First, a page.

Why is aggressive driving so widespread?

The reason that aggressive driving is now the norm in society is that we as toddlers in the back seat, absorbed our parents' driving emotions and attitudes, including how fast they usually drive, what they say out loud to or about other drivers, how they handle distractions inside the car, who they blame after an incident, and their ongoing feelings in the vehicle. Also, aggressive driving is reinforced by repeated media portrayals of drivers behaving badly.

What kind of actions by another driver most often triggers someone to drive aggressively?

The top complaints by drivers are:

1. Tailgating

2. Cutting off or cutting in too soon

3. Not signaling lane changes or turns

4. Running red lights

5. Hogging or driving slow in the passing lane

6. Making an obscene gesture

I try not to be aggressive, but people who don't follow road signs and cut me off do make me really angry. Any tips for coping with all the idiots out there?

Slowly count to ten.
While you force yourself to count slowly, your adrenaline goes down to normal levels. Take deep breaths as you do this. Forgive and forget. Think about the people who are waiting for you to arrive and how you don't want to disappoint them. Tell yourself it's just not worth the hassle.

Make funny noises.
Laughter not only interrupts your negative thinking, it unloads the stress. Try animal sounds or any nonsense noise -- really get into it.

Give "courtesy waves" to other drivers, and put on a pleasant face.
The way you drive is contagious. You're influencing others' behavior, not by retaliating, but by peacemaking.

Develop an "attitude of latitude."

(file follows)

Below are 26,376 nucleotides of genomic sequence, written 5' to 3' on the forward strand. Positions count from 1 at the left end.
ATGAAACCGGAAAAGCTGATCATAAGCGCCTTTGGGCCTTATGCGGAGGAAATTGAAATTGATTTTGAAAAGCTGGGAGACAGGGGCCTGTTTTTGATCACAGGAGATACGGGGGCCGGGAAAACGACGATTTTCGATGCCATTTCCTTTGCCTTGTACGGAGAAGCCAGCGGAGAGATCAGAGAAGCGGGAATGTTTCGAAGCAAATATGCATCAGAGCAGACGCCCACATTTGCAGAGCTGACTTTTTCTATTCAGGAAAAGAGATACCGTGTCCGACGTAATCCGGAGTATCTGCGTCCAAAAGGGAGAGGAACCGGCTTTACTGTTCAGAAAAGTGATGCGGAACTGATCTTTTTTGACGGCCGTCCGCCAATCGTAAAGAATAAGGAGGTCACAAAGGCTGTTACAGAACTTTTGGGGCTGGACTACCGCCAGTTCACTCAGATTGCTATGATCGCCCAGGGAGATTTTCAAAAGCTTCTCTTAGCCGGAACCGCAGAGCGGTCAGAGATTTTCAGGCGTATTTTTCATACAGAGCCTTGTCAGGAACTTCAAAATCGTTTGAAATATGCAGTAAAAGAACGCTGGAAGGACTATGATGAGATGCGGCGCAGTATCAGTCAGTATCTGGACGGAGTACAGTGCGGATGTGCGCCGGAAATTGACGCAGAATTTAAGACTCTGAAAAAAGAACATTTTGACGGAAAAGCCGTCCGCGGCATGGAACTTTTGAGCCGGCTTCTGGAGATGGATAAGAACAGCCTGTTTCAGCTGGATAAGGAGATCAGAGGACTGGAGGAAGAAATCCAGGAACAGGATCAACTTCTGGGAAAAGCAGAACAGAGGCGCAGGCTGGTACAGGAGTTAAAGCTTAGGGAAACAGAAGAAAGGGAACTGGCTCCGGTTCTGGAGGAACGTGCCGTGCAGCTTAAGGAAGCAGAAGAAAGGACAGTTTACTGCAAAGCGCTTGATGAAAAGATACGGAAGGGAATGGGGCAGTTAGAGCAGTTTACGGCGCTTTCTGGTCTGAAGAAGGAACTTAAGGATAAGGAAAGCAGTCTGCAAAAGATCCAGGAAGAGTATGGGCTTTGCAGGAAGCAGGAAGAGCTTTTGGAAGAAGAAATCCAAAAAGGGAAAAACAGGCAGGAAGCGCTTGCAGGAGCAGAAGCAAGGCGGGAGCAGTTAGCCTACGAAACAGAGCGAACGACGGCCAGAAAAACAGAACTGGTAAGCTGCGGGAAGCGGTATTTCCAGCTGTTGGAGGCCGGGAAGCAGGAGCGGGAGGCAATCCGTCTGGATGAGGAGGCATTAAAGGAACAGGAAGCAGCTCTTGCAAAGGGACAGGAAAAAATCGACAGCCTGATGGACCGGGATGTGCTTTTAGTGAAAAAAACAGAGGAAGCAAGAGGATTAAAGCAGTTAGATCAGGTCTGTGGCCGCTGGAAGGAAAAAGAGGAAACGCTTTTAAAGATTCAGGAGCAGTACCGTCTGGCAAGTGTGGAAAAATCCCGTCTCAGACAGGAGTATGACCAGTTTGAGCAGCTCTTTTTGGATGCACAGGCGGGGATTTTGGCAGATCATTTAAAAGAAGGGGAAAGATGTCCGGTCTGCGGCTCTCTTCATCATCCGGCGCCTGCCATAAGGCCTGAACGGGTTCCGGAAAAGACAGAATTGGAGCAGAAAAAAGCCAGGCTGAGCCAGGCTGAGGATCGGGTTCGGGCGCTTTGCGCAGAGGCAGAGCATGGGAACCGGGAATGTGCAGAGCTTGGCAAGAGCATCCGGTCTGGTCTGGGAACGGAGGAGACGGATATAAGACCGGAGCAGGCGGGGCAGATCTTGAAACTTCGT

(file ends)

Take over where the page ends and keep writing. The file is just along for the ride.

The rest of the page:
Think of positive reasons why drivers do things that annoy you. Perhaps they're sick or confused. Maybe they're rushing to the bathroom. Maybe they just got some bad news. Maybe... Come out swinging positive. Don't be rude to the rude. Seize control by defusing anger. Apologize, don't argue, be sympathetic. Don't challenge anything. Go out of your way to appear friendly and peaceful.

Drive with emotional intelligence.
It's intelligent to choose positive explanations, rather than negative, because they are less disturbing, more community oriented, less alienating, and ultimately more satisfying than the "you stupid clown" approach.

Use the Castanza Technique.
When you're in a bad mood, act the opposite of what you feel like. It worked for the George Costanza character on Seinfeld -- remember that episode? When your first reaction to an incident is negative and hostile, show the opposite of what you feel. For instance, if you swear and feel like giving the other driver a piece of your mind, pretend you're happy with that driver: put on a happy face, yield, make room, try to be helpful and polite. The way you drive is contagious! If you drive in a hostile manner, you invite aggressiveness in return. If you maintain civility and helpfulness, you invite such behavior from others.